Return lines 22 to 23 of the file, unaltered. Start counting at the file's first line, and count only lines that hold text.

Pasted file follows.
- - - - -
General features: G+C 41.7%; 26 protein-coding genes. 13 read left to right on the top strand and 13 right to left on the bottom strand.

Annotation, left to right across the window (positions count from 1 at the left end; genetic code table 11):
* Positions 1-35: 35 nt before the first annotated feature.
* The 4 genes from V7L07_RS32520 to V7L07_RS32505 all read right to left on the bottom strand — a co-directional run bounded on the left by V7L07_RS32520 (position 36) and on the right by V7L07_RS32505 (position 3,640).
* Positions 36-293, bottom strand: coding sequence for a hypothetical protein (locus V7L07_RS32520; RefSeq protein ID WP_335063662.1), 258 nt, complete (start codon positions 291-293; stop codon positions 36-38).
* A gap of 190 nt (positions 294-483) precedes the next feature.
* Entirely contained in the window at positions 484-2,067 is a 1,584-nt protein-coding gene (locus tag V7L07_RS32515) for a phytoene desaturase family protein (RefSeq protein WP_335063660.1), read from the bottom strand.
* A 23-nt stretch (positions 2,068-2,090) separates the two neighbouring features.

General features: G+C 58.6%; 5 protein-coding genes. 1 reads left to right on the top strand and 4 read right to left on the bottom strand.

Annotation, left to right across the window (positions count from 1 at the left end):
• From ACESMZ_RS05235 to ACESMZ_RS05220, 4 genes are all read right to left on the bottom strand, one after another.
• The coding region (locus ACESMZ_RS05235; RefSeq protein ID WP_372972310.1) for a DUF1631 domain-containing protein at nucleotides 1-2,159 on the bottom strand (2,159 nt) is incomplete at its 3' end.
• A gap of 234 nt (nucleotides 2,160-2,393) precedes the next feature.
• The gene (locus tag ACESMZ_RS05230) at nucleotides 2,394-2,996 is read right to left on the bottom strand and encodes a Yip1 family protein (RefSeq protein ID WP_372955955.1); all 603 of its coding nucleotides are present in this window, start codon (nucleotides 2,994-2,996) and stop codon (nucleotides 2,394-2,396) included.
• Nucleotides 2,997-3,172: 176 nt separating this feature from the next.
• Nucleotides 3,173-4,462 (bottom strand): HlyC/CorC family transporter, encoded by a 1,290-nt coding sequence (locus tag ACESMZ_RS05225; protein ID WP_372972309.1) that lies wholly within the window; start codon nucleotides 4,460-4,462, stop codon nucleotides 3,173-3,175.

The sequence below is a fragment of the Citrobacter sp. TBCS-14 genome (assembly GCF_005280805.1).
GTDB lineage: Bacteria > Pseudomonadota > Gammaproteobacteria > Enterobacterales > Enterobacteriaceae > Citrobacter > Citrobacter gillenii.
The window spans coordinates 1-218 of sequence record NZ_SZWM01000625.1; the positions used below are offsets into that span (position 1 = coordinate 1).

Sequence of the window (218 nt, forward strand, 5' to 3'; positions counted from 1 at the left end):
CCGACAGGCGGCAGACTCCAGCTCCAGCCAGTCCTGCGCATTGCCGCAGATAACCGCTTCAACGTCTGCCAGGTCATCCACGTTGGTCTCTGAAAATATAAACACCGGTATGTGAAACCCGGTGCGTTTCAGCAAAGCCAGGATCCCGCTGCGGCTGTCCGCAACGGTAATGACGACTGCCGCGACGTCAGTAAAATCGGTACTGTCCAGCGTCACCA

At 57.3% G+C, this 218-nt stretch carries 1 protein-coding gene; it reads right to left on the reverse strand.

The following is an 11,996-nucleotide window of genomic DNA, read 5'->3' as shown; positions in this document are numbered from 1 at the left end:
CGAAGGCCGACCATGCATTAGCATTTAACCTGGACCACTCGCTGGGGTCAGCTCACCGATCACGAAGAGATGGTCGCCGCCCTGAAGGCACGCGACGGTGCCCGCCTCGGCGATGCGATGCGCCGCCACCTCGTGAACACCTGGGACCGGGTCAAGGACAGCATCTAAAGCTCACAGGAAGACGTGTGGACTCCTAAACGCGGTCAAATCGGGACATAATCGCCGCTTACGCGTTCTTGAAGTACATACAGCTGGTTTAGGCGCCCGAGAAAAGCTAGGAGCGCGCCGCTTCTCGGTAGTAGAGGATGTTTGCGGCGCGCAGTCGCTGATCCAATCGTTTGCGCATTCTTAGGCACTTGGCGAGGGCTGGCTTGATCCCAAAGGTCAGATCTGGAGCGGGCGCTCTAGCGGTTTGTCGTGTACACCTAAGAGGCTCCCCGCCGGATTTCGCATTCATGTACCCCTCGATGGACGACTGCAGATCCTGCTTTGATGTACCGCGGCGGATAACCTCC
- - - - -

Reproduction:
At 57.3% G+C, this 218-nt stretch carries 1 protein-coding gene; it reads right to left on the reverse strand.

The following is an 11,996-nucleotide window of genomic DNA, read 5'->3' as shown; positions in this document are numbered from 1 at the left end: